M.O.A.B.

I am aware of case reports of how various balloon catheters have been used to stop arterial bleeds. I didn’t know they have been used to plug the big one, the aorta. Apparently they do. I got this from a colleague who is working on publishing a series of case reports. I can’t disclose any of his conclusions, writing or results yet as his article is still in press, but here is his brief description of the technique and some pointers too.

Technique
The technique for controlling PPH or pelvic bleeds with an occlusion catheter is simple. In theory anyway…

They start by percutaneously inserting a occlusion catheter guide-wire into the femoral artery.

Then they pass the balloon catheter over the guide-wire about 30cm up the artery.

After passing the femoral bifurcation the balloon is inflated. Then the balloon is pulled back until it is wedged in the femoral bifurcation.

Now hopefully any bleeding below the inflated balloon is controlled.

Who?
An interventional radiologist ‘invented’ the technique I read up on, but the procedure should, on a vital indication, be a realistic option for anyone who is comfortable with inserting femoral arterial lines.

When?
There are some cases reported. (See refs below)
• Post partum hemorrhage – Several cases described.
• Ruptured abdominal aortic aneurysm. – A few cases described.
• Traumatic pelvic bleeds or from the lower extremities  – At least one case described.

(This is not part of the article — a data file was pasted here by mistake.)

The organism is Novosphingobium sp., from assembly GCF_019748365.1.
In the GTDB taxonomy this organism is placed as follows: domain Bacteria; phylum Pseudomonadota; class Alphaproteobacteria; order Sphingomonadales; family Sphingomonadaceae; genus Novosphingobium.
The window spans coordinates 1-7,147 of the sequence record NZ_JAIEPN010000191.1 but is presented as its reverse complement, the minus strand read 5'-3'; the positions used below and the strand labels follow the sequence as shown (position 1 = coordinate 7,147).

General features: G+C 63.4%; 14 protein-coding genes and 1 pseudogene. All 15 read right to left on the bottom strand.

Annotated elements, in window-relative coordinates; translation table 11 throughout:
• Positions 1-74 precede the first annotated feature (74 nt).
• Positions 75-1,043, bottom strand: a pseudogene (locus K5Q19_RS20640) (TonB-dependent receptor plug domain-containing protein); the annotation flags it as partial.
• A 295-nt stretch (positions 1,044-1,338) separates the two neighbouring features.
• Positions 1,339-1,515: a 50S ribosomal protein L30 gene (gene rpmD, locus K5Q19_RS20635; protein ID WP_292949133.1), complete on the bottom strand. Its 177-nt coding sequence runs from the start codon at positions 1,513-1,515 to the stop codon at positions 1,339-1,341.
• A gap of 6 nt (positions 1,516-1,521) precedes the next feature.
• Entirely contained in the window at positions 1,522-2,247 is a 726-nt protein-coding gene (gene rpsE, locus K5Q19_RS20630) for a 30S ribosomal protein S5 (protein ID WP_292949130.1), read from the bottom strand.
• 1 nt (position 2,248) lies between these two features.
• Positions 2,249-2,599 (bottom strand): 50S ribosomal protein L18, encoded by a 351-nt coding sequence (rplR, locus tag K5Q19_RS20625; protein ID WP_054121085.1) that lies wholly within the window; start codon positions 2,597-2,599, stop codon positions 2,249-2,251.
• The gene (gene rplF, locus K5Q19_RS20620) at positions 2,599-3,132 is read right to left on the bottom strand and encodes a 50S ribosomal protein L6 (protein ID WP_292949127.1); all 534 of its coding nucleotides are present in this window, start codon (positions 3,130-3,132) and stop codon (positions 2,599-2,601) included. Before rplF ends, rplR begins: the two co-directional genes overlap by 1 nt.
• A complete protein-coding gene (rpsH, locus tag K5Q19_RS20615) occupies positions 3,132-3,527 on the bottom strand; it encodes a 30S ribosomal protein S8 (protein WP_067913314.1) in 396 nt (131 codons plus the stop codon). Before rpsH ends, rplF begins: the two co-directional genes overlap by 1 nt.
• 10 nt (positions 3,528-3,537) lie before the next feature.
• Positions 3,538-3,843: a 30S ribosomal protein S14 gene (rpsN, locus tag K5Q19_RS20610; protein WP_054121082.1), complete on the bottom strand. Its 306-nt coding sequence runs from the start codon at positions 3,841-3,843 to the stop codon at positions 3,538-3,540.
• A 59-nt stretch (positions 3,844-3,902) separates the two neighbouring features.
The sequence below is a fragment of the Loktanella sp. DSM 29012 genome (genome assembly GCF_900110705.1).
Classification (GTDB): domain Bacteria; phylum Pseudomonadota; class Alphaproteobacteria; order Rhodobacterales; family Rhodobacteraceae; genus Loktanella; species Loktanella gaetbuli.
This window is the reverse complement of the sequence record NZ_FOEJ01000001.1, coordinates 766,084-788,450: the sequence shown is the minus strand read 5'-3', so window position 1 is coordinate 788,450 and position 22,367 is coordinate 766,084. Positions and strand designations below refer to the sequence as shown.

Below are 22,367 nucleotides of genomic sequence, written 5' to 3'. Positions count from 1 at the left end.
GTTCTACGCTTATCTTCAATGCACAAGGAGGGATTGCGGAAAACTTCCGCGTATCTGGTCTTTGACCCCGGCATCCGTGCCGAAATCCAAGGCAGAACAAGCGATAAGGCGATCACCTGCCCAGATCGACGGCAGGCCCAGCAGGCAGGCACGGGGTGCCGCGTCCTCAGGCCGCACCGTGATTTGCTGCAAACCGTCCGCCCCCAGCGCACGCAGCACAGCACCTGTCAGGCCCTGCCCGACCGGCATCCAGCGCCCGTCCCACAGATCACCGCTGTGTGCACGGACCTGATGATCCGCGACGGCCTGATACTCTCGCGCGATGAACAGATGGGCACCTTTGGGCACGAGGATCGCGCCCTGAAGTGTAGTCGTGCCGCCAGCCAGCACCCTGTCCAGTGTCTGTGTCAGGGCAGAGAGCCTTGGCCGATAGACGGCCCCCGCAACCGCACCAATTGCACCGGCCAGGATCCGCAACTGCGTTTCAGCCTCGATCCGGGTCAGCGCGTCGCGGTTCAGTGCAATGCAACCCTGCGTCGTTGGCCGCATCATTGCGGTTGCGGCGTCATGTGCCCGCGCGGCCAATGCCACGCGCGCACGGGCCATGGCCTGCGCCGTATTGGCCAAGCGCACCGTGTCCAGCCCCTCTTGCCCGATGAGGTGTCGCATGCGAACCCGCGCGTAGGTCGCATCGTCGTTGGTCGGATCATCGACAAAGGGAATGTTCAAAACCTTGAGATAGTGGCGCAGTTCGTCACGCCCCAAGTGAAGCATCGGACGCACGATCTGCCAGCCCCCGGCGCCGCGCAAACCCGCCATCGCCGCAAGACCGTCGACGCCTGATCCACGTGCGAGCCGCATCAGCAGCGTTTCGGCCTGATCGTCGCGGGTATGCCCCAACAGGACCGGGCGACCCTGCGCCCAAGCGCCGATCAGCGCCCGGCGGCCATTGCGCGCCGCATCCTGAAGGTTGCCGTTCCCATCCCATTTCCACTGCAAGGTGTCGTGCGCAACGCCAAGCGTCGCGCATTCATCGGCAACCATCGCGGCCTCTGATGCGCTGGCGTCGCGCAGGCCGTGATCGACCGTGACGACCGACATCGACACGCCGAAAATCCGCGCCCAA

Risks?
• Aortic intimal lesions or puncture
• Arterial thromboembolism or infections
• Occlusion of renal arteries – The kidneys tolerate up to 60 minutes of hot ischaemia.
• Occlusion of Adamkiewics artery. Risk of paraplegia or nerve injury.

The future
I’m sure I can fit a balloon occlusion catheter in one of my flight suit pockets…

Some references
‘Balloon occlusion of the decending aorta in the treatment of severe postpartum haemorrhage’
Aust Nz J Obstet Gynecol 2004;44:170-171

‘Aortic Occlusion Ballon Catheter Technique Is Useful for Uncontrollable Massive Intraabdominal Bleeding After Hepato-Pancreatico-Biliary Surgery’
J Gastrointest surg 2006;10:519-522

‘Case of traumatically bleeding shock patient rescued by using an aortic occlusion balloon catheter during surgery’
Masui 2006;55(8):1011-3 (japansk)

‘Elective Use of Aortic Ballon Occlusion in Caeserean Hysterectomy for Placenta previa Precreta’
Gynecol Obstet Invest 2009;67:92-95

And, of course, the vascular surgeons use them:
Techniques in occluding the aorta during endovascular repair of ruptured abdominal aortic aneurysms.
J Vasc Surg 2006; 44: 211

Here’s a link to the resus.me blog for a paper on balloon catheters used for other sites: Balloon catheters for haemorrhage control

This entry was posted in Emergency Medicine, Intensive Care, Tech, Trauma. Bookmark the permalink.

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